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15 July 2013

Spies, Working Mothers, & the Art of the Quick Change

photo: Raphael Coffey



In their work as spies, my characters Malcolm and Suzanne often make quick changes to their appearance to suit a new role. I’m used to writing such scenes for them. I’m less used to thinking about it in terms of myself. Until last Thursday. Our modern life does not, of course, require as many wardrobe changes as that of Regency aristocrats changing two or three times a day for morning rides, afternoon calls, and balls or nights at the theatre. But modern life does entail changes as one moves from role to role. Thursday was the opening night of the Merola Opera Program’s wonderful production of Britten’s The Rape of Lucretia. After spending the afternoon stuffing inserts into programs, I had a quick dinner with my daughter Mélanie and a couple of colleagues and then hurried back to the theatre to meet one of Mel’s wonderful babysitters. While quickly going over details with the babysitter, I pulled a hair of feels from the toy bag and exchanged them for the flats I was wearing, took off the cardigan I’d been wearing all day over my black cocktail dress (good color to withstand the dust of the theatre and sticky toddler hands), unwound the long linen scarf I had wrapped around my neck and thew it over my shoulders as a shawl.


It was only when I was hurrying  up the street to a pre-performance reception (combing my hair as I walked)  that I realized I had just made the sort of quick change Suzanne often makes (such as in Imperial Scandal when she transforms herself into a shopgirl to go into Le Paon d’Or). It was also just the sort of scene I might put in a book to dramatize a working mom balancing her multiple roles.
As  a multi-tasker, I’ve always been grateful for multi-tasking clothes. As a working mom, I’m more grateful for them than ever. Day-into-evening dresses (nothing like black to stand up to the dust of a theatre and the smears left by toddler hands), earrings one can sleep in, a bag that works as purse, diaper bag, and computer bag, scarves that double as shawls, a light weight trenchcoat the works over everything, cardigans that can be easily stowed in a diaper bag (and can cover a multitude of wardrobe disasters, such as today when my industriously nursing daughter popped the top three buttons off my sundress half an hour into our Peet's writing time). I have a pair of black satin heels that basically live in the car or the toy bag.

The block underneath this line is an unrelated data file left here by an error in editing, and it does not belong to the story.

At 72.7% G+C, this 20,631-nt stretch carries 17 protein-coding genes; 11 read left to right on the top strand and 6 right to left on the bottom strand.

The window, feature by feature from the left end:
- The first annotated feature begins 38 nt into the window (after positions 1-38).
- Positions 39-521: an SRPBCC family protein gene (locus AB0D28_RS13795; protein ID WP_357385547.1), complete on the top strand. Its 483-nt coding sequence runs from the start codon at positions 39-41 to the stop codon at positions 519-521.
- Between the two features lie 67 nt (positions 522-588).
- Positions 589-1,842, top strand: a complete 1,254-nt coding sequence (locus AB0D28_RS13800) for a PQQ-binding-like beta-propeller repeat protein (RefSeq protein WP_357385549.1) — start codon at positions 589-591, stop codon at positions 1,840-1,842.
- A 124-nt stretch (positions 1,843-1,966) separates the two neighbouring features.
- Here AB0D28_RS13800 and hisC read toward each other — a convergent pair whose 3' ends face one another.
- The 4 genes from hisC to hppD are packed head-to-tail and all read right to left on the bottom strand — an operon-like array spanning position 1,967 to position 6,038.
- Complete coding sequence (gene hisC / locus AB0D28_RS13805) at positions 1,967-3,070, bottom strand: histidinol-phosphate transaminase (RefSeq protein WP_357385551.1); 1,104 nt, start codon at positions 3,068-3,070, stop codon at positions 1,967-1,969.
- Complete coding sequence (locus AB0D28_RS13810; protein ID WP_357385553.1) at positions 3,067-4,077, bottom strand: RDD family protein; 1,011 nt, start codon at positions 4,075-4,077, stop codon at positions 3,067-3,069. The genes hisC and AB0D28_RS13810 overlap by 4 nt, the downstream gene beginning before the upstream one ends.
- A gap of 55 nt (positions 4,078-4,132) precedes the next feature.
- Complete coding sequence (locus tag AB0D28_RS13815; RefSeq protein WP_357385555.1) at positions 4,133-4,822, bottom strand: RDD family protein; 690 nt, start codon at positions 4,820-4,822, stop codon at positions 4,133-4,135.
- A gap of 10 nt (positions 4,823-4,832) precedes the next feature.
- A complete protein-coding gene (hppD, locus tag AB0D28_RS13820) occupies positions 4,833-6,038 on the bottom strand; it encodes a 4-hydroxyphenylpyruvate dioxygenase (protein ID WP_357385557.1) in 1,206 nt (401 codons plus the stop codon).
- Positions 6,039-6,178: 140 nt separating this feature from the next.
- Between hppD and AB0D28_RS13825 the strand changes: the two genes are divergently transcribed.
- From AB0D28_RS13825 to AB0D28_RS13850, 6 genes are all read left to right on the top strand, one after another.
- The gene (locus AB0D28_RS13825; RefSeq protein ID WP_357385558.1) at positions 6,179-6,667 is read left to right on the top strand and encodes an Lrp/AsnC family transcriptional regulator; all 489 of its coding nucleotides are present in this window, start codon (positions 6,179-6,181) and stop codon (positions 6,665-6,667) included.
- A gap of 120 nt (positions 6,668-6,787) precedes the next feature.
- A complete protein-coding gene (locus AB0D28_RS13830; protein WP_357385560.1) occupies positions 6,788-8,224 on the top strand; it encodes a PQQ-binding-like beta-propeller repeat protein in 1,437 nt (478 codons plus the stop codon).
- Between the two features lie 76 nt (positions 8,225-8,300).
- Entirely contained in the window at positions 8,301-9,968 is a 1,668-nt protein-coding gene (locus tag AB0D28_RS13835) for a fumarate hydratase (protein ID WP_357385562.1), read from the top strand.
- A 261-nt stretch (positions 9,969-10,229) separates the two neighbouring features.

Of course, as Lynne pointed out when I blogged about this topic on my own website Suzanne has "a multitude of petticoats, plenty of crumply silk, and a corset to deal with. No easy task to change her appearance." Which is quite true. Suzanne’s quick changes have a lot to do with outer layers. In the scene I referred to in Imperial Scandal, her companion Blanca brings her a bonnet and shawl and other times she puts on a mantilla or cloak. Similar in a way to what I did  Thursday with the cardigan and scarf/shawl. Suzanne, as Karin pointed out, has Blanca to help with her elaborate wardrobe. Though clothes that need a maid's--or a husband's or lover's--assistance to get in and out of can be problematic for a spy. I had to consult with Isobel to work out that Suzanne could wear a front-lacing corset she can manage herself when necessary, and she has many of her gown specially made by her modiste to ease of dressing and movement. And helping each other dress and undress does provide her and Malcolm with some excellent opportunities to share their investigative discoveries.

Do clothes help you balance different parts of your life? Which pieces are particularly good multitaskers?  Writers, do you think about clothes to define different roles your characters play?




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2 Comments:

OpenID janmmarie said...

I love that bag!

7:01 PM  
Blogger Tracy Grant said...

Thanks, Jan Marie! I love it too - it holds everything from Mel's stuff to my makeup and wallet to my laptop. I can set it on the ground at the play park or take it to the theatre and feel stylish.

6:49 PM  

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